China’s biometrics sector faces interesting hurdles but it’s not slowing soon
An investigative article out of China indicates that four biometrics unicorns in that country face substantial problems meeting earlier market expectations.
Caixin editors talked to many indigenous industry sources (several of which go unnamed, unfortunately) and found that sources of capital — including IPOs in the United States — could become scarce for China’s leading facial recognition providers.
Investors are beginning to question AI’s short- and mid-term prospects based on trends, some of which would not raise an eyebrow in Silicon Valley but are making some in China nervous.
For instance, the four’s revenue is modest, which has managers at leading AI firms doing something they have so far been able to avoid — cutting costs. Caixin reports that CloudWalk and Yitu plan to cut costs aggressively enough to product profits in five years.
The cost of sales is very high and could remain uniquely so for some time. Examining the quartet’s prospectuses, Caixin found that they spent 1.85 yuan to bring in 1 yuan.
Labor ate 75 percent of revenue. A lopsided figure like that can be expected in manufacturing, but not in coding where productivity typically is higher.
Also, the quartet is highly dependent on government surveillance contracts for facial recognition products, both in China and globally.
It is hard to ignore the fact that the Chinese government has focused intently on funding face biometrics and AI surveillance to exert control over its own citizens and areas like Tibet, which Beijing effectively annexed. Biometrics vendors in developed economies have diversified to a greater extent, into health care and other industries.
The quartet has struggled to make inroads in new industries and international markets. That is especially the case in the critical U.S. market.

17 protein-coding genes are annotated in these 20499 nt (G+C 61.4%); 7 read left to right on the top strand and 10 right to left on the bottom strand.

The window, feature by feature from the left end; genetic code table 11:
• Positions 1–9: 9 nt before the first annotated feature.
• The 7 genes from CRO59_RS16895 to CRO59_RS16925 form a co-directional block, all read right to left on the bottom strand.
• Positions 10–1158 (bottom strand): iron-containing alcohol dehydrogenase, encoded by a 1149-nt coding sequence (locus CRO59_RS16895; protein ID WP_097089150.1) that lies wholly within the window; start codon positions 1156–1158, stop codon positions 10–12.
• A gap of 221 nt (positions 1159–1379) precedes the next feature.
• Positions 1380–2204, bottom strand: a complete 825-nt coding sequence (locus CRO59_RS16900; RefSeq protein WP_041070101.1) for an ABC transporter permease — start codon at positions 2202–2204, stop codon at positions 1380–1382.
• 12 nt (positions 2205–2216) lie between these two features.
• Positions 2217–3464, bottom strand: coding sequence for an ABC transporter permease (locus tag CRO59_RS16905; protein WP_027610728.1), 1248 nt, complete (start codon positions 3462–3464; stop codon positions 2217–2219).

Protectionist barriers in there are holding back overall sales growth and making U.S.-based IPOs impossible. And for a variety of reasons, private investment is losing interest in AI.
At the same time, Beijing has begun to treat AI-software companies as potential threats to the authoritarian Communist Party’s exalted position in society. Regulators who had been minor inconveniences for the quartet are serious hindrances now, according to the Caixin article.
This is not the prettiest picture for the unicorns, but it is not dire. U.S. antipathy for Chinese biometrics and AI products generally is going to be around for years.
But product diversification is possible and could provide incremental revenue boosts if cost-cutting does not make that impossible.
And labor costs could become less of a factor. Right now, algorithmic needs are almost unique to each customer, as Caixin points out. New clients mean hiring new employees to service that client.
It is conceivable that trends like standardization could mean less client-specific products.
Throwing a shadow over most of the worries faced by the quartet right now is the fact that Beijing will never let irreversible harm come to the unicorns.
AI is a critical industry to every coherent government on Earth. Just as with China’s space program, a superior AI capability is a matter of pride for the nation.